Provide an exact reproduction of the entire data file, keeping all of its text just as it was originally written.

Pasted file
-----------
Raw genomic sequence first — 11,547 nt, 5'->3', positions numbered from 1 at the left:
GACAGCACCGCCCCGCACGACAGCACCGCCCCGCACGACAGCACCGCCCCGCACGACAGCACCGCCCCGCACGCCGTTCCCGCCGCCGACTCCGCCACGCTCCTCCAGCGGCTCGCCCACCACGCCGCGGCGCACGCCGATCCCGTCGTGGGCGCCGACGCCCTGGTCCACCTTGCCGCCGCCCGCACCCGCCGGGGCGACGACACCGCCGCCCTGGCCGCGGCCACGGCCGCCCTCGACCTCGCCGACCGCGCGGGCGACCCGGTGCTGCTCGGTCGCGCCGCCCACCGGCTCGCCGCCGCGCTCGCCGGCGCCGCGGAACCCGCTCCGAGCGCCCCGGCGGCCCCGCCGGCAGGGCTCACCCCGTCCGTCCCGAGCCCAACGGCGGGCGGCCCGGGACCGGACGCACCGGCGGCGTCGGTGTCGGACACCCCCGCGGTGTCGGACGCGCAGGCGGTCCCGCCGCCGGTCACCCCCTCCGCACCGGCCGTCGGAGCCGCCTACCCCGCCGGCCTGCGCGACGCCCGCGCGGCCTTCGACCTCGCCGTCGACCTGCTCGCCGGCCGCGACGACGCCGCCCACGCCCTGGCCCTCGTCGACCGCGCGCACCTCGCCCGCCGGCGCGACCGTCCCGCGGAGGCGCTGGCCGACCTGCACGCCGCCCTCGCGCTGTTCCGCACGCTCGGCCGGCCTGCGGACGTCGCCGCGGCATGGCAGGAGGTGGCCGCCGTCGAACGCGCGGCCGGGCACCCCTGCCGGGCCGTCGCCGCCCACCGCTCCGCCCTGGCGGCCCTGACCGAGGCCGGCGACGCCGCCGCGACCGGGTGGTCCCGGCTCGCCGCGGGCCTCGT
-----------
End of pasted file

Raw genomic sequence first — 11,547 nt, 5'->3', positions numbered from 1 at the left:
GACAGCACCGCCCCGCACGACAGCACCGCCCCGCACGACAGCACCGCCCCGCACGACAGCACCGCCCCGCACGCCGTTCCCGCCGCCGACTCCGCCACGCTCCTCCAGCGGCTCGCCCACCACGCCGCGGCGCACGCCGATCCCGTCGTGGGCGCCGACGCCCTGGTCCACCTTGCCGCCGCCCGCACCCGCCGGGGCGACGACACCGCCGCCCTGGCCGCGGCCACGGCCGCCCTCGACCTCGCCGACCGCGCGGGCGACCCGGTGCTGCTCGGTCGCGCCGCCCACCGGCTCGCCGCCGCGCTCGCCGGCGCCGCGGAACCCGCTCCGAGCGCCCCGGCGGCCCCGCCGGCAGGGCTCACCCCGTCCGTCCCGAGCCCAACGGCGGGCGGCCCGGGACCGGACGCACCGGCGGCGTCGGTGTCGGACACCCCCGCGGTGTCGGACGCGCAGGCGGTCCCGCCGCCGGTCACCCCCTCCGCACCGGCCGTCGGAGCCGCCTACCCCGCCGGCCTGCGCGACGCCCGCGCGGCCTTCGACCTCGCCGTCGACCTGCTCGCCGGCCGCGACGACGCCGCCCACGCCCTGGCCCTCGTCGACCGCGCGCACCTCGCCCGCCGGCGCGACCGTCCCGCGGAGGCGCTGGCCGACCTGCACGCCGCCCTCGCGCTGTTCCGCACGCTCGGCCGGCCTGCGGACGTCGCCGCGGCATGGCAGGAGGTGGCCGCCGTCGAACGCGCGGCCGGGCACCCCTGCCGGGCCGTCGCCGCCCACCGCTCCGCCCTGGCGGCCCTGACCGAGGCCGGCGACGCCGCCGCGACCGGGTGGTCCCGGCTCGCCGCGGGCCTCGT